by Frank French
What is Terra Verde? || Why Terra Verde? || The Secrets of Terra Verde
Terra Verde is a music and a movement that must rise out of the wreckage of exploitation. Today art and music critics seem dismayed that the scene before them seems so shallow and so stagnant. Witness a recent article by Steven Winn in the San Francisco Chronicle (Thursday January 9, 2003). It stands to reason that people who have used all their energy to get into the media spotlight hardly have any energy left over to create anything. Why should critics be surprised that the art and music scene seems so vacuous?
The creative artist finds it increasingly difficult to operate within the confines of such a scene, and this message has been rendered before. To some it may sound like Europe on the eve of World War I: a culturally exhausted and spent society looking for a conflict arising out of boredom.
Two important ingredients that can help change this cultural malaise are creativity and participation. The solo instrumental idiom that has thus far dominated music known as Terra Verde may find its voice in individual reflection and contemplation. Still, to flourish and be appreciated it needs involvement of people to manifest the conditions for it to be heard. Eventually it must expand into the realm of ensemble music as well in order to involve more musicians.
Producing a festival to celebrate music provides one focal point for expression and appreciation, for creation and re-creation with respect to Terra Verde music. To galvanize a group of people into action so that such an event might come about seems to present a formidable challenge, especially in the current cultural climate fostered largely by mass media. Such a media promotes fear, isolation, dissension, violence and destructive behavior.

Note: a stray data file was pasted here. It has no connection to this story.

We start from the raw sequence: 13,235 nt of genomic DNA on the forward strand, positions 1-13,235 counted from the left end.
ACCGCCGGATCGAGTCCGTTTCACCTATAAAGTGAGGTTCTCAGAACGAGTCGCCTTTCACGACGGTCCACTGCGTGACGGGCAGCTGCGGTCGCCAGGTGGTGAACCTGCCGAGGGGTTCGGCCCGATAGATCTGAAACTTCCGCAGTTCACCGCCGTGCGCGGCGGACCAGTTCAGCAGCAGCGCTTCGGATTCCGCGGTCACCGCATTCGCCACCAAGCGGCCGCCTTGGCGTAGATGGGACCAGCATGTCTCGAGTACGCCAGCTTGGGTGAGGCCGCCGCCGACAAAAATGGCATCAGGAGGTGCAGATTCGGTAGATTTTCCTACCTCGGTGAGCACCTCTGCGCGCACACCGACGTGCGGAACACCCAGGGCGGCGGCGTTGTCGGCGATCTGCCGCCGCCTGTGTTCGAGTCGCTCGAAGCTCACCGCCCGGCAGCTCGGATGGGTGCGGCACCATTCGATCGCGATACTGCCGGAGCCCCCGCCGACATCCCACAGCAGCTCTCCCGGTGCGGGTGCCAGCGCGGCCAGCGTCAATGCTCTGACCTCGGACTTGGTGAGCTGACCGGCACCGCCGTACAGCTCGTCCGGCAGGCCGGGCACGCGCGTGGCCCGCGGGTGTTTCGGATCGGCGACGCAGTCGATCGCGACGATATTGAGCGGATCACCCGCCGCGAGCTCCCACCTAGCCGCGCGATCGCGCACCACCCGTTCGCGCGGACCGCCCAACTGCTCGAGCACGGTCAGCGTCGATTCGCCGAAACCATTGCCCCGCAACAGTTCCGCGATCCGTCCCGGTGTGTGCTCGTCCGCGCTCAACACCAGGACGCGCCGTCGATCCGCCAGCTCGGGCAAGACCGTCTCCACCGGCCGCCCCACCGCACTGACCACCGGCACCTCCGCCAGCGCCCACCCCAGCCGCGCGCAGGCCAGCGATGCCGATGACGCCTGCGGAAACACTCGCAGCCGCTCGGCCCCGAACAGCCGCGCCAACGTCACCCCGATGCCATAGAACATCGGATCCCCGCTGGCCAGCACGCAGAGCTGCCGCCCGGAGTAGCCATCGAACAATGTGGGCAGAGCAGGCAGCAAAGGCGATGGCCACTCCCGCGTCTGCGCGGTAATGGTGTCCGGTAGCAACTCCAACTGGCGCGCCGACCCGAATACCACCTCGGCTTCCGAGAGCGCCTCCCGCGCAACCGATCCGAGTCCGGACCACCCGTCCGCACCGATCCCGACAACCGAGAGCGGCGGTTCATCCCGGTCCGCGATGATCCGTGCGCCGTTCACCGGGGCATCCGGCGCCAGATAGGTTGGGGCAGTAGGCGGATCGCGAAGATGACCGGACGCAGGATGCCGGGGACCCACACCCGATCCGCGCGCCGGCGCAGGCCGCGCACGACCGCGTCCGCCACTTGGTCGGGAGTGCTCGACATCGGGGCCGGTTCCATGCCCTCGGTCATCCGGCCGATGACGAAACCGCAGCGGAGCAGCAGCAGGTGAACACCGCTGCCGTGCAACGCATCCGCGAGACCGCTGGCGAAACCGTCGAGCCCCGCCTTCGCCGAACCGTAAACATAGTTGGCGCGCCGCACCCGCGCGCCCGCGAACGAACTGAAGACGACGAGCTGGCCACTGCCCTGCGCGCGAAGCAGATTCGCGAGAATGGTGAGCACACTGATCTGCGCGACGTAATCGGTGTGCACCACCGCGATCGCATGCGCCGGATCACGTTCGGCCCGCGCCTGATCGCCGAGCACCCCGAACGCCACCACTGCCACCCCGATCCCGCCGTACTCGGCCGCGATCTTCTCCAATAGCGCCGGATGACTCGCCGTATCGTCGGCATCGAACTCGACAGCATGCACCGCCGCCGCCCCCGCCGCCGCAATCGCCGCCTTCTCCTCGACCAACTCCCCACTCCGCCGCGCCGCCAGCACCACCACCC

Any movement contrary to the present status-quo must be considered as counter-cultural. Certainly significant changes for the better have to be brought about in the culture of a group, a nation, or a planet. If you feel renewed after attending a musical event featuring Terra Verde Music, than you probably have a different feeling than you might get from a sports event, a Hollywood movie, or watching television. If the feeling of renewal is valuable to you, then you should do what you can to attain it on a more regular basis. This is the nature of art. It doesn't need any special status to be conferred on it by the kind of media that leaves you with an empty feeling. There can be no substitute for the kind of interaction that takes place when people gather together to hear and appreciate this music. The formulation of a focal point, be it a concert, a festival, or some other kind of musical event, becomes in itself an act of creation. It requires time and effort, and makes for a very intense social environment. Anyone who has ever had such close and intense experience in connection with this music does not need to be reminded of its importance or significance.
The composers and performers who offer this music can't operate in a vacuum. Outside forces always affect the ability to create, spark the imagination, inspire the creator. Also, the individual creator may become attuned to a kind of super-consciousness that affects a group so in tune with an imaginative force. When these forces act together, as they have in the past and will in the future, humanity is on the brink of a great age in art. Ideas seem to float in the air, into the mind of the creator and then out into the world entering the general consciousness in this case through the ears.
Right now, however let us recognize where we are, and think about where we would like to be. I submit that the super-culture surrounding us is in a state of decline, largely fed by over consumption, a proliferation of cheap ideas and cheap entertainment, and a general state of excess. The music floating on top of this mass of rubbish is trite and forgettable. People are finding it difficult can sustain such shoddy merchandise as witnessed by the disastrous recent "holiday shopping season" in which people refused to buy all the junk that was presented to them.
The Terra Verde awakening must find a way out of this scrap heap of industrial non-musical waste and align itself with the consciousness of the future, which is necessarily based in survival and sustainablity. These are concrete concepts and a substantive music goes along with the arousal of the spirit. Why else would composers look to the empty spaces uncluttered by civilization for inspiration? As a perfect example you might take Scott Kirby's Charboneau, a piece of music conceived in a ghost town.
Now, let the involvement start. The creation of the Terra Verde Website and newsletter provides a forum for dialogue, views, and potentially, action.